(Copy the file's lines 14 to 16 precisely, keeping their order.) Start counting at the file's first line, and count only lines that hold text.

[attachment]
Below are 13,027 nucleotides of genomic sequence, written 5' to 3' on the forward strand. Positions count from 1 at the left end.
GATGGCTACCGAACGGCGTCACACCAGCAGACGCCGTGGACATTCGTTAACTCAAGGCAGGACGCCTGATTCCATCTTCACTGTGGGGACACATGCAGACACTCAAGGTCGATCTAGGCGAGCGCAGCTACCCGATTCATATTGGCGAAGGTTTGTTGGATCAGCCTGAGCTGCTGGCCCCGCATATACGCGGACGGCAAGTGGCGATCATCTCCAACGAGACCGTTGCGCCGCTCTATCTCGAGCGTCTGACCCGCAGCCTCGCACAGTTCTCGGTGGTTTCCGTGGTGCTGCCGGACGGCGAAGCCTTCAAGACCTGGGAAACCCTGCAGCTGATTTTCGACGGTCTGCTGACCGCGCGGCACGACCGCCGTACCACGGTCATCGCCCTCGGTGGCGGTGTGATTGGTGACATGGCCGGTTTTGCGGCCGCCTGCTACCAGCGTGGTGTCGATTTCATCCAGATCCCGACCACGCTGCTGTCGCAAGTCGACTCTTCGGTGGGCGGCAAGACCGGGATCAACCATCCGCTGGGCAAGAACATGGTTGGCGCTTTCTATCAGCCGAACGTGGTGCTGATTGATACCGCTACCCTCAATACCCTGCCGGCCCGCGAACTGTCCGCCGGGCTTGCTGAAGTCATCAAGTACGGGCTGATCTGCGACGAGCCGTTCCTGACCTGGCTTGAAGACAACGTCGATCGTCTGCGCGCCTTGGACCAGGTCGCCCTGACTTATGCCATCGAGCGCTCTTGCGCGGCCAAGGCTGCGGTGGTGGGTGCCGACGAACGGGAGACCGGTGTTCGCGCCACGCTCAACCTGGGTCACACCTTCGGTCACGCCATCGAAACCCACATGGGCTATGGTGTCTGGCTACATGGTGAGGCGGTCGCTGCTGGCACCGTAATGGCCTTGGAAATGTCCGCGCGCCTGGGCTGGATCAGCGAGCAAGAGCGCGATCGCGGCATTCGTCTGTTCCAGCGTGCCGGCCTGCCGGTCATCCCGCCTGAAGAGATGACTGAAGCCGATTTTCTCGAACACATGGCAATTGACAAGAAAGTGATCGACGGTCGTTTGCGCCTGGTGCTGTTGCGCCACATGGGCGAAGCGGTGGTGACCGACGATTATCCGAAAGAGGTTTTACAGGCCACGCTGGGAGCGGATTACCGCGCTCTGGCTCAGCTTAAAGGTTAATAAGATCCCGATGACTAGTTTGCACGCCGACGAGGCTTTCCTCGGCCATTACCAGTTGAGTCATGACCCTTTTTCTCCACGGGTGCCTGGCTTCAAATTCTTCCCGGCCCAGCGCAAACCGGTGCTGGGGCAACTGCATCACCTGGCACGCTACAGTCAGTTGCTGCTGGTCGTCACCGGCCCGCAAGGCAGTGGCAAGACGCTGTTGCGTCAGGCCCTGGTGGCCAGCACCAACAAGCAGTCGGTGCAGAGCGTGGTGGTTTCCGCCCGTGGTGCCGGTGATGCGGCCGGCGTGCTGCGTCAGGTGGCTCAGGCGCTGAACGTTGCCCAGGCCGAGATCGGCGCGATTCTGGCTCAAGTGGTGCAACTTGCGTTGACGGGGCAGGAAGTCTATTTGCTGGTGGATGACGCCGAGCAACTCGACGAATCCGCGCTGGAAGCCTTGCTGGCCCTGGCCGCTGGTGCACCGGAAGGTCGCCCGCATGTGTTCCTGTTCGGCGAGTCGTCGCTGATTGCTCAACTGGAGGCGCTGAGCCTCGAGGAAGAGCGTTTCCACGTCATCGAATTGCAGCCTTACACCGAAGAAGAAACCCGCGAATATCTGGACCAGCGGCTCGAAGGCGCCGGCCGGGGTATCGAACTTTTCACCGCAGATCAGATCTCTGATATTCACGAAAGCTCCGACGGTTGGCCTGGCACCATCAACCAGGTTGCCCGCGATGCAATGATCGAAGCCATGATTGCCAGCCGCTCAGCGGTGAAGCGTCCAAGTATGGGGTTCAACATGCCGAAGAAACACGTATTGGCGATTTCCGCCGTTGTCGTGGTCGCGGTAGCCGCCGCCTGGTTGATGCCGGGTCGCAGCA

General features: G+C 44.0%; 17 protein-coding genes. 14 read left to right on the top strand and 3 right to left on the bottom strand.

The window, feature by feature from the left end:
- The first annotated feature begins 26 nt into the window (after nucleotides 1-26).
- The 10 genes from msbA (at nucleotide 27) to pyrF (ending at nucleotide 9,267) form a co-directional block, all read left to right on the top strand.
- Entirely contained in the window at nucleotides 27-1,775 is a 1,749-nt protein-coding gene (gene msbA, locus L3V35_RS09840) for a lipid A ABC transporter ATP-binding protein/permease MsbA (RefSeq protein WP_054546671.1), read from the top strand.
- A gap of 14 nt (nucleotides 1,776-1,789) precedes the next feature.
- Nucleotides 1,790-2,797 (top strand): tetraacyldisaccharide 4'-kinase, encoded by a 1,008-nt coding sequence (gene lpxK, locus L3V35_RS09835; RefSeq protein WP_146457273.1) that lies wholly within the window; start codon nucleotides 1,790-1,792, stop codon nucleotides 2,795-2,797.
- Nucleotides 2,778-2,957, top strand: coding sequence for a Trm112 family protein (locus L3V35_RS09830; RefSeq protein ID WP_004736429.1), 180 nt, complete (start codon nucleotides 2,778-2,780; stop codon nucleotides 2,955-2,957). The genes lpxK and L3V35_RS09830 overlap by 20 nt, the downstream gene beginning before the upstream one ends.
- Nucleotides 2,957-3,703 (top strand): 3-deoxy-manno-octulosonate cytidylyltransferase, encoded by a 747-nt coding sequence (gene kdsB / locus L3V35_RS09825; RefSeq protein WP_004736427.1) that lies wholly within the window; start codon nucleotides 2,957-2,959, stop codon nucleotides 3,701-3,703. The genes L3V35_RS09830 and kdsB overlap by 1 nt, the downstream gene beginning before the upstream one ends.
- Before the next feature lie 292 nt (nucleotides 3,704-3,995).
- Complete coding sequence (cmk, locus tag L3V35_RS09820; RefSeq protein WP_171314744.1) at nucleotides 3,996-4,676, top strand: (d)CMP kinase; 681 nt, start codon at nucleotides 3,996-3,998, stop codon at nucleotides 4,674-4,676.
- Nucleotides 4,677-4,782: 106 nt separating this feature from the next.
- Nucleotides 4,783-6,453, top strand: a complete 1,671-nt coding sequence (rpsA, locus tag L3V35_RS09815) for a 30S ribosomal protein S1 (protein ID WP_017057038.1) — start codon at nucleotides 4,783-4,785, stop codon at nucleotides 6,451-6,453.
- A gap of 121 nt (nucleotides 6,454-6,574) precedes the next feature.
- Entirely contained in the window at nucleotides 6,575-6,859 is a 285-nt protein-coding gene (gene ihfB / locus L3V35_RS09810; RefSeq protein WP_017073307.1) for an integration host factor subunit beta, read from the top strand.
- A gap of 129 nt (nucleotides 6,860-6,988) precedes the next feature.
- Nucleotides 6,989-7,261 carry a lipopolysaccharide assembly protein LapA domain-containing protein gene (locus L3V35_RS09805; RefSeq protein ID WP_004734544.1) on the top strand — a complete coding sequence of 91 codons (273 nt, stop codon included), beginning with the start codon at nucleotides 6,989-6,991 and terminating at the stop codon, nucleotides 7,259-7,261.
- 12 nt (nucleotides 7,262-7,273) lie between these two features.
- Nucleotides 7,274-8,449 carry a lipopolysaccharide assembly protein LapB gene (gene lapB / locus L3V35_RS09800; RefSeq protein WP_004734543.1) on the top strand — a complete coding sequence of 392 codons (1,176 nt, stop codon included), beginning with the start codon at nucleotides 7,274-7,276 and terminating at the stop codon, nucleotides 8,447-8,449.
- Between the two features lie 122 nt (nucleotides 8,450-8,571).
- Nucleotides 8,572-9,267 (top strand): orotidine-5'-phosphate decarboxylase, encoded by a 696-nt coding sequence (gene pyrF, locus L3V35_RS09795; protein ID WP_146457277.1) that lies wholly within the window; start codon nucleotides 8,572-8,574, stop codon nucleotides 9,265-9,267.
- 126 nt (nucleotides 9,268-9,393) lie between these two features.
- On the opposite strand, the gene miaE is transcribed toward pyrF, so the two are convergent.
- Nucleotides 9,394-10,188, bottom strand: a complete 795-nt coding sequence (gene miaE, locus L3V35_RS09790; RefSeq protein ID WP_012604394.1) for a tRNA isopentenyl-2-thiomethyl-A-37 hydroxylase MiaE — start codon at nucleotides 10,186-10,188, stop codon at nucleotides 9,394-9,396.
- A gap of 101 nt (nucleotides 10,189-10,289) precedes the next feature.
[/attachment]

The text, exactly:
- Nucleotides 4,677-4,782: 106 nt separating this feature from the next.
- Nucleotides 4,783-6,453, top strand: a complete 1,671-nt coding sequence (rpsA, locus tag L3V35_RS09815) for a 30S ribosomal protein S1 (protein ID WP_017057038.1) — start codon at nucleotides 4,783-4,785, stop codon at nucleotides 6,451-6,453.
- A gap of 121 nt (nucleotides 6,454-6,574) precedes the next feature.